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Objective Examined cognitive appraisals of interference and tolerance in the prediction of distress and self-reported disability among persons presenting for low vision rehabilitation.

Design Cross-sectional; correlational and path analyses.

Methods One-hundred and thirteen patients (mean age, 71 years; 52 men and 61 women) presenting for low vision rehabilitation at a university-based centre for low vision rehabilitation participated in an initial clinical vision examination and completed several questionnaires to evaluate cognitive appraisals, emotional distress and self-reported disability.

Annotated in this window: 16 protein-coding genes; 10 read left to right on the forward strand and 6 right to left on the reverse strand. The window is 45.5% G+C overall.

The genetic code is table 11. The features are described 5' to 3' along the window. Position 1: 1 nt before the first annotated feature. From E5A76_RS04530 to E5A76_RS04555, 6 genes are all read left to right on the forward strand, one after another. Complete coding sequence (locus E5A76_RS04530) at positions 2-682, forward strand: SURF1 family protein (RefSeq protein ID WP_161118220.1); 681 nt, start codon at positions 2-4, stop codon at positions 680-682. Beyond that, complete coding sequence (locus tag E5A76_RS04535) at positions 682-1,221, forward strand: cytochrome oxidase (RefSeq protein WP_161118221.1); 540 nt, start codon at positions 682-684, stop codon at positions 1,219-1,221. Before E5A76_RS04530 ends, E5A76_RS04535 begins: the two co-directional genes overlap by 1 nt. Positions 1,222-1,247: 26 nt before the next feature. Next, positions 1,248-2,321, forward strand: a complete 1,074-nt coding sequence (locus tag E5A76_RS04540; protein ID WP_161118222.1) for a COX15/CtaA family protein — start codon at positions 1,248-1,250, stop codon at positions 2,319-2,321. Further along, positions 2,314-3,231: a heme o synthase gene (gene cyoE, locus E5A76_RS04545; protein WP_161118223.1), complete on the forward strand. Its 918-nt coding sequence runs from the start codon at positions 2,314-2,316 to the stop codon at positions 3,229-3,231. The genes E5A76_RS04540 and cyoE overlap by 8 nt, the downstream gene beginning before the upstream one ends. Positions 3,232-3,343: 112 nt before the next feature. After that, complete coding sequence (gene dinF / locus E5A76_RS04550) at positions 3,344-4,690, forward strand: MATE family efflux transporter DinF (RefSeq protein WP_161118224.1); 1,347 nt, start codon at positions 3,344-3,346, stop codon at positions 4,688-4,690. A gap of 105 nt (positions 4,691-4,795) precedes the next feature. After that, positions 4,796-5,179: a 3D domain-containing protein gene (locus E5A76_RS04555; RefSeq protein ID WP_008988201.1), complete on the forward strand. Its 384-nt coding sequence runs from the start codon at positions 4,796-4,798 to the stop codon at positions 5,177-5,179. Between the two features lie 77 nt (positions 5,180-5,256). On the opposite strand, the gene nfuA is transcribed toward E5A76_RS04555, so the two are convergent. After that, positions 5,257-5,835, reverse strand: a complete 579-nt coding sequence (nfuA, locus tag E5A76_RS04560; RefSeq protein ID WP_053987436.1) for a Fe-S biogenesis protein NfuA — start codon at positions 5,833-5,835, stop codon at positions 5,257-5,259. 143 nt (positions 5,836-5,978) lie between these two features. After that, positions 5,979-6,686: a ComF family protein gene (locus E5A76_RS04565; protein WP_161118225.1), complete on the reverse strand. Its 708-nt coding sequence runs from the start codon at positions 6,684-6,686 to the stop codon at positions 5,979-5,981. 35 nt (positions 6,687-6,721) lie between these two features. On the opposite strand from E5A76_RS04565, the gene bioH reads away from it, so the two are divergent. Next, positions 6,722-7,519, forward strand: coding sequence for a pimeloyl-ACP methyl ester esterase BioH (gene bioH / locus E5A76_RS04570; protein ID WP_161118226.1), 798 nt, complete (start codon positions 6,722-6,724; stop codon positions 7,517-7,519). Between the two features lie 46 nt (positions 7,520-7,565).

Results Path analyses indicated that greater tolerance was associated with less interference imposed by vision loss. Greater tolerance was also associated with less emotional distress and symptom severity (visual acuity) was associated with self-reported disability. Cognitive appraisals (tolerance and interference) indirectly influenced self-reported disability through emotional distress.

Conclusions The data indicate that appraisals of personal ability to tolerate vision loss and the perceived interference of vision loss on goal-directed behaviour and expected activities have greater influence on distress and are subsequently predictive of disability in comparison with objective symptoms (visual acuity). Implications for clinical interventions and further research are discussed.